A residential safe room is a solid space designed to meet FEMA specifications. A FEMA safe room provides the occupants of a home or small business near-total protection in severe weather events, including tornadoes. T
The construction and design of a residential safe room must follow the guidelines described in FEMA P-320 and FEMA 361. Critical components of a FEMA residential safe room are a strong continuous load path, and resistance to windborne debris, overturning, and uplift.
A Continuous Load Path is Key to a Residential Safe Room Design
A strong continuous load path is key to holding the roof, walls, and foundation of a safe room together during a powerful wind event. A continuous load path ensures that when wind loads attack the roof, the loads will transfer to the shear walls.
The shear walls of the safe room are the essential elements of the continuous load path that block the lateral-loads (horizontal wind forces). The walls must keep their integrity and have the strength to support the roof, while concurrently moving the loads to the foundation. Ultimately, the wind loads must move from the foundation to the ground.
A superb product for a residential safe room is Fox Blocks, which are FEMA approved. Fox Blocks reinforced concrete walls have the continuous load path required to resist severe wind events during tornadoes. The Fox Blocks Wall System is also durable and has the strength to support a roof.
Residential Safe Rooms Must Protect Against Flying Debris
The walls, roof, and doors of a residential safe room must resist the impact and penetration of flying debris during a tornado.
- A safe room roof must withstand the impact of a 15-pound 2-inch X 4-inch shot at 67 mph.
- Safe room doors should have documented proof that they are compliant with the most current version of FEMA P-361 and FEMA P-320 or the ICC 500 for tornado wind speed of 250 mph.
- Safe room walls must resist the impact of a 15-pound 2-inch X 4-inch shot at 100 mph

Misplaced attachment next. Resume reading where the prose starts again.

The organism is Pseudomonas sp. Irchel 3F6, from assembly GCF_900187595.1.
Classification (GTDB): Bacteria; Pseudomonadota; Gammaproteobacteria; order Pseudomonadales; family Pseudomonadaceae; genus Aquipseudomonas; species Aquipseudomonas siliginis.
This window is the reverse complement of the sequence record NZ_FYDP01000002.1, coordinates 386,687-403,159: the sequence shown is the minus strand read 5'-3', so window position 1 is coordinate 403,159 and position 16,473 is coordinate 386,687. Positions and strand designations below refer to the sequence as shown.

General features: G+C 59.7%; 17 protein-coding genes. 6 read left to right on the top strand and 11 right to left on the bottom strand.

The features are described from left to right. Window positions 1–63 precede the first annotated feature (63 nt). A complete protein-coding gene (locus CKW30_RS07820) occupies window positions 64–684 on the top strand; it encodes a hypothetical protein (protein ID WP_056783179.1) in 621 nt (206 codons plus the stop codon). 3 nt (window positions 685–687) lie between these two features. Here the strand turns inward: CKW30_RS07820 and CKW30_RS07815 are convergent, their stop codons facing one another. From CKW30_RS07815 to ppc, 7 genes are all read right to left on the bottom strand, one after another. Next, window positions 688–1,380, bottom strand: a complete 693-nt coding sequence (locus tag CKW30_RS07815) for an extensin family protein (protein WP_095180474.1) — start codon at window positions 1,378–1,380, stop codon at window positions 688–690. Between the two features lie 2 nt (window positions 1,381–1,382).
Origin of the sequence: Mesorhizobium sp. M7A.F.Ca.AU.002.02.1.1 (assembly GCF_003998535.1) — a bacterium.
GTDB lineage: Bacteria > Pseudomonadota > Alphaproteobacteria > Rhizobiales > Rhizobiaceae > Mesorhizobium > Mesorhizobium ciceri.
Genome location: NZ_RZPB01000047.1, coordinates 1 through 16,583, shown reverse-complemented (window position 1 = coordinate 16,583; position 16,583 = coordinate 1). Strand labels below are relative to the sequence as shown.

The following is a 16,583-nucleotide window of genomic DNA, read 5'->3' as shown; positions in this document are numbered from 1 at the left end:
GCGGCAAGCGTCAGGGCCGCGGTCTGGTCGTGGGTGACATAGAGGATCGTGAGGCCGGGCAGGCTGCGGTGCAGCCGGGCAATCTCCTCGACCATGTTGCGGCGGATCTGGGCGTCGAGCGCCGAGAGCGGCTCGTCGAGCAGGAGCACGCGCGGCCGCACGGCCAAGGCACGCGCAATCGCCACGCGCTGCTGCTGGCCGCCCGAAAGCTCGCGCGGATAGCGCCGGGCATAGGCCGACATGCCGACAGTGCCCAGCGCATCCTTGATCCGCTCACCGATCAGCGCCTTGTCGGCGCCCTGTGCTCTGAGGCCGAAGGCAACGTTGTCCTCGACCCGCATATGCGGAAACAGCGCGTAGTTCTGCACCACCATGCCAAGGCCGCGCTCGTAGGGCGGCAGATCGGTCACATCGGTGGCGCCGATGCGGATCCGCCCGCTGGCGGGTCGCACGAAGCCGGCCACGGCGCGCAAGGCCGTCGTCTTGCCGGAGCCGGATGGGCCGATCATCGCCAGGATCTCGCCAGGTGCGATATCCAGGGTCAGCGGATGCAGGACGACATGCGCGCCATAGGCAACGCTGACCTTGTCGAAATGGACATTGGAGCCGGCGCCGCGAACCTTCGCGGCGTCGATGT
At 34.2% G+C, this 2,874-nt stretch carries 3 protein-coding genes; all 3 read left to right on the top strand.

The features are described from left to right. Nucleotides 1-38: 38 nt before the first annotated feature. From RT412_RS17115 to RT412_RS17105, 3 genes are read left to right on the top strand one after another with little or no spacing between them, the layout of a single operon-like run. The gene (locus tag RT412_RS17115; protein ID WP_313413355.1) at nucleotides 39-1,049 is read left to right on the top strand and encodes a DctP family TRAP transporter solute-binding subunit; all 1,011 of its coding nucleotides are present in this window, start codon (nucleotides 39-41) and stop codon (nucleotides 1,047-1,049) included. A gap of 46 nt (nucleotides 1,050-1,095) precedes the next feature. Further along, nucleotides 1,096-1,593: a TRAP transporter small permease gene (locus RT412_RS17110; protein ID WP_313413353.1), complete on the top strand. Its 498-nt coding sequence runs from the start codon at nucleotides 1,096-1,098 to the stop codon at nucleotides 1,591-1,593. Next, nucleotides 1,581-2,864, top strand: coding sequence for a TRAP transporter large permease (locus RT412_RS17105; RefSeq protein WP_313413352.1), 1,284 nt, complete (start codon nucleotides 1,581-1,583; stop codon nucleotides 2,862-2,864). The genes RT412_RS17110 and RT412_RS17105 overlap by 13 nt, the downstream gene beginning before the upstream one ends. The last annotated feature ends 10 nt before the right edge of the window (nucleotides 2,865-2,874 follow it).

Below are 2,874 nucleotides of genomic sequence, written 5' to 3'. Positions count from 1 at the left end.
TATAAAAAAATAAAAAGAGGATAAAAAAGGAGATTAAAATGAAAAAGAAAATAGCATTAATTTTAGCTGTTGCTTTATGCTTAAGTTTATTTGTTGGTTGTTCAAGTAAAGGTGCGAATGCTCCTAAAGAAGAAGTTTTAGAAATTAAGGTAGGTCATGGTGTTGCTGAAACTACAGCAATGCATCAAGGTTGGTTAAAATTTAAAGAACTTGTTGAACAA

The whole envelope of a residential safe room must protect the shelter’s occupants from flying debris during a dangerous tornado.
An ideal choice for a FEMA safe room is insulated concrete form (ICF) Fox Blocks. Fox Block walls resist damage from flying debris traveling over 100 mph. Fox Blocks are the best protection from windblown debris to occupants in a safe room during a tornado event.
Safe Rooms Must Resists Uplift and Overturning
It is essential to a residential safe room to anchor its foundation so to resist overturning and uplift as it receives the wind loads from of the walls. The anchoring and design of the slab-on-grade foundation must follow the guidelines in FEMA P-361, as defined by the ICC-500 (Section 308.1.1.2). During life-threatening wind events, the foundation of a residential safe room must resist uplift, overturning, and sliding forces.
When designed and built according to FEMA guidelines, a tornado safe room or shelter, for a home or small business, will create a space for the occupants that provides maximum protection during tornadoes. A residential safe room constructed with ICF meets and exceeds the criteria for a FEMA residential safe room design for a continuous load path and impact resistance. Please visit Fox Blocks for more information on building a safe room for a tornado safe house.